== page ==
Love Aaj Kal
cast Saif Ali Khan, Deepika Padukone, Rishi Kapoor, Rahul Khanna
director Imtiaz Ali
An uninspiring story with cheesy lines and no real romance makes this flick dull, writes Sneha May Francis
he saccharine-induced love story almost always works its charm in Bollywood and brings instant box office luck. And that’s exactly what Imtiaz Ali banked on for his first two successful ventures – Socha Na Tha and Jab We Met. So for his third project, the filmmaker decided to add a few contemporary twists to the tried-and-tested romantic angle. But in an effort to outsmart himself Ali forgot to concentrate on the basics, leaving behind a bad screenplay, unintelligent dialogues and poor characterisation. Perhaps he hoped the charm of his earlier films would do the magic for Love Aaj Kal.
A few hasty shots spanning across parties, shopping trips and coffee outings, introduces us to Jai (Khan) and Meera (Padukone) – the new age couple who are cool, easy-going and commitment-phobic. We are quickly spun around across time zones, cities and characters, in a song sequence, leaving us thoroughly confused. Only towards the end do we realise that it’s Ali’s musical summary of his film. But what’s the point of summarising it?
In any case, Jai and Meera part ways amicably because they think they aren’t cut out for a long-distance relationship. It’s logical, yes, but it stretches logic a bit too far where they throw a ‘break-up’ party, and female friends are urged to flirt with the now single Jai, as Meera watches with absolutely no qualms. The cringe-inducing corny lines are reminiscent of a badly written school play.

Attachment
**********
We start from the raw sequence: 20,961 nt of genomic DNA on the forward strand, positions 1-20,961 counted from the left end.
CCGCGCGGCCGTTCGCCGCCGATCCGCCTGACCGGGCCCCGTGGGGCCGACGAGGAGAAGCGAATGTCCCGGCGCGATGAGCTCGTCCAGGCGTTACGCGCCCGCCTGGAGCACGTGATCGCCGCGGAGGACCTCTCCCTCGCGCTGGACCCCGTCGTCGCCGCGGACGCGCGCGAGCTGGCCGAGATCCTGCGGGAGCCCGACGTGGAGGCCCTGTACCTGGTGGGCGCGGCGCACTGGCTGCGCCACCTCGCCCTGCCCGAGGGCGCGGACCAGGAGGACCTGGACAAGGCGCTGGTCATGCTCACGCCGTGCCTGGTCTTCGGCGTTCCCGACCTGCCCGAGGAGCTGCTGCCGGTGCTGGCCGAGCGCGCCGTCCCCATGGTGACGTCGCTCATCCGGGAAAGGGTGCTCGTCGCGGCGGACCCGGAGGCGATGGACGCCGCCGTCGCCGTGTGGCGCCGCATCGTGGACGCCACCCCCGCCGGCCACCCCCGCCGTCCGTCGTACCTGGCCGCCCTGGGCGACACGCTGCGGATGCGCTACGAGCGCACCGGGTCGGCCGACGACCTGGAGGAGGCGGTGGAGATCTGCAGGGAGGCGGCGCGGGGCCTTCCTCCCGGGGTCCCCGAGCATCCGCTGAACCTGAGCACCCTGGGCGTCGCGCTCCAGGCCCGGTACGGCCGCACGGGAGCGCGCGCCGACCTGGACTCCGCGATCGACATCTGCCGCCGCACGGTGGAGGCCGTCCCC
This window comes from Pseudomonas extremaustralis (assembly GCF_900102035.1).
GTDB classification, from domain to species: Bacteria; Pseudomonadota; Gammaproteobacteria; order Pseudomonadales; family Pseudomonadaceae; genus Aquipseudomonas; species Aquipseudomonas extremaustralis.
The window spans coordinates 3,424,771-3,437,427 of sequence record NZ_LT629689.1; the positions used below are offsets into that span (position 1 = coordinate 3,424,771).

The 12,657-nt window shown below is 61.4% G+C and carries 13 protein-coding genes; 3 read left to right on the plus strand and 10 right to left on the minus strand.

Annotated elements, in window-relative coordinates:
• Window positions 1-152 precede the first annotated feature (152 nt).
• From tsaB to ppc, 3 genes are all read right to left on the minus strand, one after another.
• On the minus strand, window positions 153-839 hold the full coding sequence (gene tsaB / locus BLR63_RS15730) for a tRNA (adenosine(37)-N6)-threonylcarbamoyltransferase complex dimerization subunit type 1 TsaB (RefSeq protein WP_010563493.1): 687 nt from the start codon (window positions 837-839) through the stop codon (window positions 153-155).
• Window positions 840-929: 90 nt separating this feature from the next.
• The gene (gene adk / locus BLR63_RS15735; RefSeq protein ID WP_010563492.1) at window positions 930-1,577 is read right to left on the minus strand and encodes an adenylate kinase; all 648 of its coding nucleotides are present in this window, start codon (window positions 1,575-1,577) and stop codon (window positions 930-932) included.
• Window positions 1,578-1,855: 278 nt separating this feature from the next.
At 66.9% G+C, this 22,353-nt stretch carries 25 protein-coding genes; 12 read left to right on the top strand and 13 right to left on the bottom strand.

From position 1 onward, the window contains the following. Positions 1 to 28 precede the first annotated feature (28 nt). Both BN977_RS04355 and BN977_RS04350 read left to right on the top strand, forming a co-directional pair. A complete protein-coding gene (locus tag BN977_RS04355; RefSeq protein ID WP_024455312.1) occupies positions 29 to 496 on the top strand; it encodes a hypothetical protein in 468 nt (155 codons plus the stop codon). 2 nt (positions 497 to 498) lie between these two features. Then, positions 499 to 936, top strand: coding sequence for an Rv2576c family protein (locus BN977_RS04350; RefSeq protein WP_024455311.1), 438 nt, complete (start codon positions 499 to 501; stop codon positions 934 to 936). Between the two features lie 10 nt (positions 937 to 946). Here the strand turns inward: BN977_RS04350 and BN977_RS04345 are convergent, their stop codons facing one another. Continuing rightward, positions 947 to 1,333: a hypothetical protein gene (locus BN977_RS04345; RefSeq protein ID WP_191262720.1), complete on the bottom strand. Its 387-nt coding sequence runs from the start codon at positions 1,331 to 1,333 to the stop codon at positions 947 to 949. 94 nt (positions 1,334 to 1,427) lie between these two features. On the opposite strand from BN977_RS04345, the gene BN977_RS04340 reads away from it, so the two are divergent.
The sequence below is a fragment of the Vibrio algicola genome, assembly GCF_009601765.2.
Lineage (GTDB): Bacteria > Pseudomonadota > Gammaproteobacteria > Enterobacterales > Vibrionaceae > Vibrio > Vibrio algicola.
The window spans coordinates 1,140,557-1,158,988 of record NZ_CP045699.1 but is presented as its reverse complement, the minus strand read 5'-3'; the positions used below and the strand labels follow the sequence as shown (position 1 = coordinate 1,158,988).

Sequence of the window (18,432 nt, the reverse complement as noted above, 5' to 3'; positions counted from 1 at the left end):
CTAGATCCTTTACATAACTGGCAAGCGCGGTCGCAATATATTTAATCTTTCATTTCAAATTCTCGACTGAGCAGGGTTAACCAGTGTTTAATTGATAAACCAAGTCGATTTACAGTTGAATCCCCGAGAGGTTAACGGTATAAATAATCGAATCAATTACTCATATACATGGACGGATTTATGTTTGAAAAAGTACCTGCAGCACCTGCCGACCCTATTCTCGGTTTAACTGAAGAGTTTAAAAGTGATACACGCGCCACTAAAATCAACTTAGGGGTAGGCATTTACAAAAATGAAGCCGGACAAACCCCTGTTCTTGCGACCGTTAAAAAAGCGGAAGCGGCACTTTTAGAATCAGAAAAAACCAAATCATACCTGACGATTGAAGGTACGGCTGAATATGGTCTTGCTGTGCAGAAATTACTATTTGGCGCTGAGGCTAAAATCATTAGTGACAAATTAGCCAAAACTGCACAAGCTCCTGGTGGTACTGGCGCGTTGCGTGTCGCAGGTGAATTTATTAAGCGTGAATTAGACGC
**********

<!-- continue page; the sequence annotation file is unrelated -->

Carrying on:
Enter Veer Singh (Kapoor), the chubby turban-ed hotelier who pokes his nose into Jai’s life, urging him to believe that Meera is the ‘one’. He lectures Jai about how romance was selfless during his time and narrates how he travelled miles just to catch a glimpse of his ladylove Harleen. We are tossed across time zones, with each looking at romance, or the lack of it, during different generations, only to be told that no matter what, love conquers everything – even pushing aside personal ambitions.
Khan desperately attempts to imitate Dil Chahta Hai’s Sameer but ends up looking aged and his stiff botox-induced face expressionless. Padukone, on the other hand, looks like a dream but fails to perform. Despite a half-baked part, Kapoor gives it his all, making him a clear favourite. Harleen, whose identity is still kept under wraps for unknown reasons, is uninterestingly pretty. Khanna has a blink-and-miss role, but we do feel a lot more for him than the lead pair. Neetu Singh makes a special appearance and we only wish she stayed longer.
Overall, it’s a fair attempt by Ali, but it’s not perfect. Maybe he should invest more time picking a good screenplay next time rather than casting actors who’d double as producers and coining silly terms like the ‘mango (aam) people’. Surely it’s achievable, don’t you think?
(Published on e+, Gulf News August 6, 2009)